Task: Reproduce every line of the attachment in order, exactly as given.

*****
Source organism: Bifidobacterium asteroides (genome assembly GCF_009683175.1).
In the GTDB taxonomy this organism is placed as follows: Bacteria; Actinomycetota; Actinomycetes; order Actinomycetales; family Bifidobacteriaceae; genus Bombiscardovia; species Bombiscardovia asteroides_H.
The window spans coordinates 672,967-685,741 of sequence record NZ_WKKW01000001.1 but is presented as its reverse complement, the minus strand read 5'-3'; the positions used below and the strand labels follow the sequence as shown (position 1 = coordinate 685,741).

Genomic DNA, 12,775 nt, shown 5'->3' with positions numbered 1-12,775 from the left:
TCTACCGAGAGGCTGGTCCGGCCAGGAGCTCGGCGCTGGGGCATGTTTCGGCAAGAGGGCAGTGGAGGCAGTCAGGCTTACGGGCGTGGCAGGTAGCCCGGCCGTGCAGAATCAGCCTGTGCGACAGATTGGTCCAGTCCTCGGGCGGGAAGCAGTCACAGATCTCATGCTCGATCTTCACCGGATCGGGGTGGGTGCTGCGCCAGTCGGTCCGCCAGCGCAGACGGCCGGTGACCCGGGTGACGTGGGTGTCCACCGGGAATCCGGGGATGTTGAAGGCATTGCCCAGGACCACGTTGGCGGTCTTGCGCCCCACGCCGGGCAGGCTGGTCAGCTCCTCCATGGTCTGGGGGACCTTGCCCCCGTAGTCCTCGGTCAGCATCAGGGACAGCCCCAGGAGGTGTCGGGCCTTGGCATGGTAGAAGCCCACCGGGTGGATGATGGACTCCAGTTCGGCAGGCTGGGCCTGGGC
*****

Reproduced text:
Source organism: Bifidobacterium asteroides (genome assembly GCF_009683175.1).
In the GTDB taxonomy this organism is placed as follows: Bacteria; Actinomycetota; Actinomycetes; order Actinomycetales; family Bifidobacteriaceae; genus Bombiscardovia; species Bombiscardovia asteroides_H.
The window spans coordinates 672,967-685,741 of sequence record NZ_WKKW01000001.1 but is presented as its reverse complement, the minus strand read 5'-3'; the positions used below and the strand labels follow the sequence as shown (position 1 = coordinate 685,741).

Genomic DNA, 12,775 nt, shown 5'->3' with positions numbered 1-12,775 from the left:
TCTACCGAGAGGCTGGTCCGGCCAGGAGCTCGGCGCTGGGGCATGTTTCGGCAAGAGGGCAGTGGAGGCAGTCAGGCTTACGGGCGTGGCAGGTAGCCCGGCCGTGCAGAATCAGCCTGTGCGACAGATTGGTCCAGTCCTCGGGCGGGAAGCAGTCACAGATCTCATGCTCGATCTTCACCGGATCGGGGTGGGTGCTGCGCCAGTCGGTCCGCCAGCGCAGACGGCCGGTGACCCGGGTGACGTGGGTGTCCACCGGGAATCCGGGGATGTTGAAGGCATTGCCCAGGACCACGTTGGCGGTCTTGCGCCCCACGCCGGGCAGGCTGGTCAGCTCCTCCATGGTCTGGGGGACCTTGCCCCCGTAGTCCTCGGTCAGCATCAGGGACAGCCCCAGGAGGTGTCGGGCCTTGGCATGGTAGAAGCCCACCGGGTGGATGATGGACTCCAGTTCGGCAGGCTGGGCCTGGGC